I first learned about Fisher from the documentary Twenty Feet from Stardom, which spotlighted legendary backup singers for bands such as The Rolling Stones. Most people never know the names, but they recognize the voices. (For example, Merry Clayton sang the haunting refrain in the original recording of “Gimme Shelter”; Lisa Fisher went on to perform it live with the Stones.) Last night, she performed staples from her repertoire. These included “Message in a Bottle” by the Police, “Rock and Roll” and “Immigrant Song” by Led Zeppelin, and “Wild Horses” and “Gimme Shelter” by the Stones. The transformed arrangements, however, make you hear these songs in a new light. She also performed “How Can I Ease the Pain,” which won her a Grammy in 1992 for Best Female R&B Vocal Performance.
Powerful female vocalists abound in popular music—most of them belters. Fisher can certainly match the strength of any of them, but her magic lies in amazing vocal control. You never feel assaulted by her voice. What comes through is the power without the shrillness. Whisperings of the tenderest pianissimo tug at your emotions along with gut-wrenching howls. She also exudes love for the audience, one of the warmest performers you will ever encounter. She gave a shout-out to the daughter of a father who had texted her before the performance. And she indulged another audience member with unscheduled, spontaneous a cappella excerpts from past albums.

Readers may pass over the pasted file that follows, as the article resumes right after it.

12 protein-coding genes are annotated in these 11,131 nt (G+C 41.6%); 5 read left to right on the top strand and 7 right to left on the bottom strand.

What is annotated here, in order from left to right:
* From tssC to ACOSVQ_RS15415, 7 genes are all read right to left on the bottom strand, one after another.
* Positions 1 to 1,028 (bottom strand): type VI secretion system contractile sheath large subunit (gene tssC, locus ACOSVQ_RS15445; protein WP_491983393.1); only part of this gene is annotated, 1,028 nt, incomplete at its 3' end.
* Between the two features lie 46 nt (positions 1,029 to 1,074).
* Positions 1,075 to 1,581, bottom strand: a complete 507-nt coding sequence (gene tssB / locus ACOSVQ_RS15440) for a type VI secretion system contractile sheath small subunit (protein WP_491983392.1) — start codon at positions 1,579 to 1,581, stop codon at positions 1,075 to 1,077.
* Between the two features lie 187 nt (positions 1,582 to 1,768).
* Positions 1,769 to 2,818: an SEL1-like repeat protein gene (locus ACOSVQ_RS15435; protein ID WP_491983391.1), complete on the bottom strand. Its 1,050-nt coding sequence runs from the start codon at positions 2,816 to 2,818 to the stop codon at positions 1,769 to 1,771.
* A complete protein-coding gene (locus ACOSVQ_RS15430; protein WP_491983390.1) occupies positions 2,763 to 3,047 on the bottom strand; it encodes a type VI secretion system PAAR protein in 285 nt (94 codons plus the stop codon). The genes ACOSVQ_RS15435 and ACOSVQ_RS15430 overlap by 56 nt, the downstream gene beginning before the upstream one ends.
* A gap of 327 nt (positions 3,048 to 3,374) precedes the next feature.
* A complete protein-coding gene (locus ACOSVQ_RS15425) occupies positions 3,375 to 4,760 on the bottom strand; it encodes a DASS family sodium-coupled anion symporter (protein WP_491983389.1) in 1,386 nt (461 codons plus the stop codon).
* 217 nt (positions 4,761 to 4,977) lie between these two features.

I’ll be honest. While last night’s performance was a powerhouse in its own right, it gained added weight from things that were on everybody’s minds—or at least on my mind. I mean the United States on the cusp of democracy dying. I couldn’t help but hear in Fisher’s wailing the lament for something about to be lost. In a world that has been turned upside down, where fake content, fake news, and fake people flood our field of vision, Lisa Fisher exemplifies something solid, real, and dependable. I love her for giving me that.